________________ CM . . . . Volume XIII Number 20 . . . .May 25, 2007

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Robot Brains. (Robozones).

David Jefferis.
St. Catharines, ON: Crabtree, 2007.
32 pp., pbk. & cl., $10.40 (pbk.), $20.76 (cl.).
ISBN 978-0-7787-2900-6 (pbk.), ISBN 978-0-7787-2886-3 (rlb.).

Subject Headings:
Robots-Juvenile literature.
Robotics-Juvenile literature.

Grades 2-6 / Ages 7-11.

Review by Harriet Zaidman.

**** /4

   
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Robot Workers. (Robozones).

David Jefferis.
St. Catharines, ON: Crabtree, 2007.
32 pp., pbk. & cl., $10.40 (pbk.), $20.76 (cl.).
ISBN 978-0-7787-2899-3 (pbk.), ISBN 978-0-7787-2885-6 (rlb.).

Subject Headings:
Robots-Juvenile literature.
Robots, Industrial-Juvenile literature.

Grades 2-6 / Ages 7-11.

Review by Harriet Zaidman.

**** /4

   
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Robot Warriors. (Robozones).

David Jefferis.
St. Catharines, ON: Crabtree, 2007.
32 pp., pbk. & cl., $10.40 (pbk.), $20.76 (cl.).
ISBN 978-0-7787-2901-3 (pbk.), ISBN 978-0-7787-2887-0 (rlb.).

Subject Headings:
Robots-Juvenile literature.
Robotics-Military applications-Juvenile literature.

Grades 2-6 / Ages 7-11.

Review by Harriet Zaidman.

**** /4

   
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Robot Voyagers. (Robozones).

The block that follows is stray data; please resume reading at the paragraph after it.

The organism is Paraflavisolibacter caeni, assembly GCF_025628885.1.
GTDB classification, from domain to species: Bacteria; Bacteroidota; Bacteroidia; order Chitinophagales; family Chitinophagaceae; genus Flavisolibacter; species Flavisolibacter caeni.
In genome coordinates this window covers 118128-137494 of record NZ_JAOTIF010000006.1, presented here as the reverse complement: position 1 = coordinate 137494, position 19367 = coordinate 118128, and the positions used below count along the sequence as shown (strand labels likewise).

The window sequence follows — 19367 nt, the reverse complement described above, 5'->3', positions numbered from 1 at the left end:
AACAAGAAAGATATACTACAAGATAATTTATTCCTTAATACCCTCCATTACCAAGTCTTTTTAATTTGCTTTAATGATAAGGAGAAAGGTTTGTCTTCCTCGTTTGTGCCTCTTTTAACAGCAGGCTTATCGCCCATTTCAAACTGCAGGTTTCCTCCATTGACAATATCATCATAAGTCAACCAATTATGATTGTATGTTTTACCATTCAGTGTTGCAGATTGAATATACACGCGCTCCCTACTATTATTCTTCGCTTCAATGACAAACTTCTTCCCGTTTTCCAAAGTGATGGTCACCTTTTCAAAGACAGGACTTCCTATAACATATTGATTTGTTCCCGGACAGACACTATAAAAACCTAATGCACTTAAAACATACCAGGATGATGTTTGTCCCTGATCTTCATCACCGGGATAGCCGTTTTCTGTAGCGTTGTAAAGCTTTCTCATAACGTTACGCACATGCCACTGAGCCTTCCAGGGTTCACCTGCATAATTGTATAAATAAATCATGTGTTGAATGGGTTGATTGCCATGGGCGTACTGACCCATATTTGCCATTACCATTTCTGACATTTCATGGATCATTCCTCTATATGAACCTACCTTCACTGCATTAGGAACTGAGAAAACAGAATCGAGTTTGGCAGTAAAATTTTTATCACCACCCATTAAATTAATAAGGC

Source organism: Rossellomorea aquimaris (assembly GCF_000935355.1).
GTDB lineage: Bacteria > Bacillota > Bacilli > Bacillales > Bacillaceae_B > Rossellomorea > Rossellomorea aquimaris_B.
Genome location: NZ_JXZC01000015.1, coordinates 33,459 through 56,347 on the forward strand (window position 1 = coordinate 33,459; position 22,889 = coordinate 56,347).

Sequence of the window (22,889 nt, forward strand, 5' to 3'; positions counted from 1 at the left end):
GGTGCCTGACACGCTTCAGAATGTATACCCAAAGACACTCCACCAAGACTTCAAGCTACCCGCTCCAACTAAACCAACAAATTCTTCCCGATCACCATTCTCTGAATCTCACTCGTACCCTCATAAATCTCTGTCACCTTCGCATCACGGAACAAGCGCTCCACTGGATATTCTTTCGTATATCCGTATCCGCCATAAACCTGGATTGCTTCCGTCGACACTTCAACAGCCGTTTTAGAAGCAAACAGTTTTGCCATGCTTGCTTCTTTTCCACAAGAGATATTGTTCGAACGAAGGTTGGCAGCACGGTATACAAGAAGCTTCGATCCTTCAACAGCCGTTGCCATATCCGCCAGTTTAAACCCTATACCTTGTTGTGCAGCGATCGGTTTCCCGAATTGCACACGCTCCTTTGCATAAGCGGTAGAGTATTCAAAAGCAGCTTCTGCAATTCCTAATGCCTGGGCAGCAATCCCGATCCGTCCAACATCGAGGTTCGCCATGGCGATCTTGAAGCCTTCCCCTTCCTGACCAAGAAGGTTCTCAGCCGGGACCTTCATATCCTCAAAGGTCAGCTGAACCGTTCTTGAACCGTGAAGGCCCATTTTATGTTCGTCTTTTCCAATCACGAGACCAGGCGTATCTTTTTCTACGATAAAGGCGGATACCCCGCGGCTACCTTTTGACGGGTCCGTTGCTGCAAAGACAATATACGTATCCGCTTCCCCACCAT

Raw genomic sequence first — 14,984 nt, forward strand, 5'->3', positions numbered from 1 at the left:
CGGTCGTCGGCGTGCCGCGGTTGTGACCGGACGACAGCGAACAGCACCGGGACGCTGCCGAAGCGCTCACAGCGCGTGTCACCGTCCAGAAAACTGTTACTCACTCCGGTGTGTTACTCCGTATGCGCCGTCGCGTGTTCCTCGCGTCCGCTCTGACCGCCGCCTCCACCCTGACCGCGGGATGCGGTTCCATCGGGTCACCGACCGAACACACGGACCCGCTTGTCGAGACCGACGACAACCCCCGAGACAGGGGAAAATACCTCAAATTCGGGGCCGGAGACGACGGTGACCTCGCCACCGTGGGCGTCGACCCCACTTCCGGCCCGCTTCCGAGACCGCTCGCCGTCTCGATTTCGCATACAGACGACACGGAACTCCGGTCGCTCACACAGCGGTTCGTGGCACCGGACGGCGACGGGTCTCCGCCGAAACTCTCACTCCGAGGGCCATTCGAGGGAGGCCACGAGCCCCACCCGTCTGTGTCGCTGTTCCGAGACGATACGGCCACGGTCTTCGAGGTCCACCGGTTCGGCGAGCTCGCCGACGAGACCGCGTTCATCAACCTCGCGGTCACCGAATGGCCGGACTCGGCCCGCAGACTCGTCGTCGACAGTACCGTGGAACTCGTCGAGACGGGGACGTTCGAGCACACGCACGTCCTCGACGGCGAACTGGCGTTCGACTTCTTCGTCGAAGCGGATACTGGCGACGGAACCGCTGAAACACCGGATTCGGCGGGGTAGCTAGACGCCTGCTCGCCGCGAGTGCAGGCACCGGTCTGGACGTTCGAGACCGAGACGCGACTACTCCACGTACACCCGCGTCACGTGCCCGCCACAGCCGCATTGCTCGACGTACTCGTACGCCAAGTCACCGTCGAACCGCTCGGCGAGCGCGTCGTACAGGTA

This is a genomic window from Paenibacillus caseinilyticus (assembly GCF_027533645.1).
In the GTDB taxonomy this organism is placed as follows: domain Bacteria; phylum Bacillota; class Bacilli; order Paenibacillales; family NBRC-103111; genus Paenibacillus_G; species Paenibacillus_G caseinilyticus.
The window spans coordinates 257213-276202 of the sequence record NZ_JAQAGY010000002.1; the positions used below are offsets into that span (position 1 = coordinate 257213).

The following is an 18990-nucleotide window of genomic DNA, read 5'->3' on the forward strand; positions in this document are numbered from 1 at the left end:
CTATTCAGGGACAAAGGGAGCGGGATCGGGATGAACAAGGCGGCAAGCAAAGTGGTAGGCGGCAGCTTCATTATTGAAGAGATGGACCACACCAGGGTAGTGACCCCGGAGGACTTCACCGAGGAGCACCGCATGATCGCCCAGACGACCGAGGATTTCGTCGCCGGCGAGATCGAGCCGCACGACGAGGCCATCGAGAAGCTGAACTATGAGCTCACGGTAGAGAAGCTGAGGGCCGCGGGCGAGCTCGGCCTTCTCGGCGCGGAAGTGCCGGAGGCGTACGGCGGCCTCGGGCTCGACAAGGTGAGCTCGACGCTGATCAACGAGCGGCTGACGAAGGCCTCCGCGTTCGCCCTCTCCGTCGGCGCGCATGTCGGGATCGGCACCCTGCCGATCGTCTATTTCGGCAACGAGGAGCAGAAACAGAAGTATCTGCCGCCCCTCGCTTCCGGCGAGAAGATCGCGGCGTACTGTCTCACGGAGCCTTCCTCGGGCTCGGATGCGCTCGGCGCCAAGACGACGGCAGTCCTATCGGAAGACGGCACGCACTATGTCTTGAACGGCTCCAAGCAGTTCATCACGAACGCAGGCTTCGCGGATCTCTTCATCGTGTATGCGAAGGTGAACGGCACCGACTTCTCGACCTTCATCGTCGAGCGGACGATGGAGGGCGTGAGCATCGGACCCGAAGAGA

David Jefferis.
St. Catharines, ON: Crabtree, 2007.
32 pp., pbk. & cl., $10.40 (pbk.), $20.76 (cl.).
ISBN 978-0-7787-2898-6 (pbk.), ISBN 978-0-7787-2884-9 (rlb.).

Subject Heading:
Mobile robots-Juvenile literature.

Grades 2-6 / Ages 7-11.

Review by Harriet Zaidman.

**** /4

   

excerpt:

The first industrial robot was called the Unimate. It was dreamt up in 1956 by two inventors, George Devol and Joseph Engelberger. Devol and Engelberger used robots that had appeared in science fiction stories to inspire their designs. In 1961, after five years of development, the first Unimate joined the assembly line at a General Motors automobile plant.

This first Unimate was a "pick and place" machine. It picked up and stacked hot pieces of metal. The 4,000-pound (1, 815-lilogram), one-armed robot performed tasks by following a list of step-by-step instructions that were stored on a magnetic drum, an old form of computer memory.

Today, Unimates are among the most widely used industrial robots. (From
Robot Workers.)

 

It's hard to imagine that only a generation ago, manufacturing, surgery and even space exploration were all accomplished by humans using their hands to bend, screw, reach, measure and place everything correctly. The world operated very well, but people were always thinking about how work could be made easier, and faster. Robots were a concept for a long time before they became practical, but now, with automation, they are an integral part of the industrial process. They save money, and they save lives by performing everything from previously difficult, dangerous surgeries to retrieving suspected bombs. The possibility of life on other planets is being tested by robots which send valuable data about the cosmos back to earth for scientists to analyze.